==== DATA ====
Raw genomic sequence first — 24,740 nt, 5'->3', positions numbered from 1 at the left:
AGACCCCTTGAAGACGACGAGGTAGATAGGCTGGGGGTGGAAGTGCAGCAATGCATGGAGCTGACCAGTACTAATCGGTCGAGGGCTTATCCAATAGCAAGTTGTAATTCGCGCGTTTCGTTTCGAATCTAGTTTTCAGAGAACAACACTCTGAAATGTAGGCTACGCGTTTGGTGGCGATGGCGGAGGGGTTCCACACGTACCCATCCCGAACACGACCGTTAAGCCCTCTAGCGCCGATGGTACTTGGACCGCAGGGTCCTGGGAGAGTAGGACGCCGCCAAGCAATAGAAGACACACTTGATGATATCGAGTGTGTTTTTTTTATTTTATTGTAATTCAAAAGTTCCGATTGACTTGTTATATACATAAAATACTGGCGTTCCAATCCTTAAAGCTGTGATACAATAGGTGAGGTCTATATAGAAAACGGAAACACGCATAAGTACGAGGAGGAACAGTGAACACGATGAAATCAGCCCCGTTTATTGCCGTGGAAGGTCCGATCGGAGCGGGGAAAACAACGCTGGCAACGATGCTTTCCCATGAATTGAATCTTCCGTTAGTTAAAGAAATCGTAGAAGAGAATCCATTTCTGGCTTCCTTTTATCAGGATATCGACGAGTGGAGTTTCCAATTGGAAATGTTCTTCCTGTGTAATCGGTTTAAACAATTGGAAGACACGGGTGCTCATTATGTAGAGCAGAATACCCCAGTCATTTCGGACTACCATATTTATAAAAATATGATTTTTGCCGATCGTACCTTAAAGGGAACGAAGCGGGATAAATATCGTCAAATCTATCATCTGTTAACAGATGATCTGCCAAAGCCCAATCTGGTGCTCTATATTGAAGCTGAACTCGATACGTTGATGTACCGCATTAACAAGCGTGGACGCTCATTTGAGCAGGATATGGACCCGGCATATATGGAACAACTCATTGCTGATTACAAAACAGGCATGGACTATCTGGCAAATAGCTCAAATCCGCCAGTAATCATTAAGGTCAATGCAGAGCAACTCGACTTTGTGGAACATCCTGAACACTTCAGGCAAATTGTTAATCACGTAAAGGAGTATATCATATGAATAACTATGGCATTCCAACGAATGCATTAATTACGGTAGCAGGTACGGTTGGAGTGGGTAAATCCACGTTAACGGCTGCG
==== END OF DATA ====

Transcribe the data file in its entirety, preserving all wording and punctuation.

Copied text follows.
Raw genomic sequence first — 24,740 nt, 5'->3', positions numbered from 1 at the left:
AGACCCCTTGAAGACGACGAGGTAGATAGGCTGGGGGTGGAAGTGCAGCAATGCATGGAGCTGACCAGTACTAATCGGTCGAGGGCTTATCCAATAGCAAGTTGTAATTCGCGCGTTTCGTTTCGAATCTAGTTTTCAGAGAACAACACTCTGAAATGTAGGCTACGCGTTTGGTGGCGATGGCGGAGGGGTTCCACACGTACCCATCCCGAACACGACCGTTAAGCCCTCTAGCGCCGATGGTACTTGGACCGCAGGGTCCTGGGAGAGTAGGACGCCGCCAAGCAATAGAAGACACACTTGATGATATCGAGTGTGTTTTTTTTATTTTATTGTAATTCAAAAGTTCCGATTGACTTGTTATATACATAAAATACTGGCGTTCCAATCCTTAAAGCTGTGATACAATAGGTGAGGTCTATATAGAAAACGGAAACACGCATAAGTACGAGGAGGAACAGTGAACACGATGAAATCAGCCCCGTTTATTGCCGTGGAAGGTCCGATCGGAGCGGGGAAAACAACGCTGGCAACGATGCTTTCCCATGAATTGAATCTTCCGTTAGTTAAAGAAATCGTAGAAGAGAATCCATTTCTGGCTTCCTTTTATCAGGATATCGACGAGTGGAGTTTCCAATTGGAAATGTTCTTCCTGTGTAATCGGTTTAAACAATTGGAAGACACGGGTGCTCATTATGTAGAGCAGAATACCCCAGTCATTTCGGACTACCATATTTATAAAAATATGATTTTTGCCGATCGTACCTTAAAGGGAACGAAGCGGGATAAATATCGTCAAATCTATCATCTGTTAACAGATGATCTGCCAAAGCCCAATCTGGTGCTCTATATTGAAGCTGAACTCGATACGTTGATGTACCGCATTAACAAGCGTGGACGCTCATTTGAGCAGGATATGGACCCGGCATATATGGAACAACTCATTGCTGATTACAAAACAGGCATGGACTATCTGGCAAATAGCTCAAATCCGCCAGTAATCATTAAGGTCAATGCAGAGCAACTCGACTTTGTGGAACATCCTGAACACTTCAGGCAAATTGTTAATCACGTAAAGGAGTATATCATATGAATAACTATGGCATTCCAACGAATGCATTAATTACGGTAGCAGGTACGGTTGGAGTGGGTAAATCCACGTTAACGGCTGCG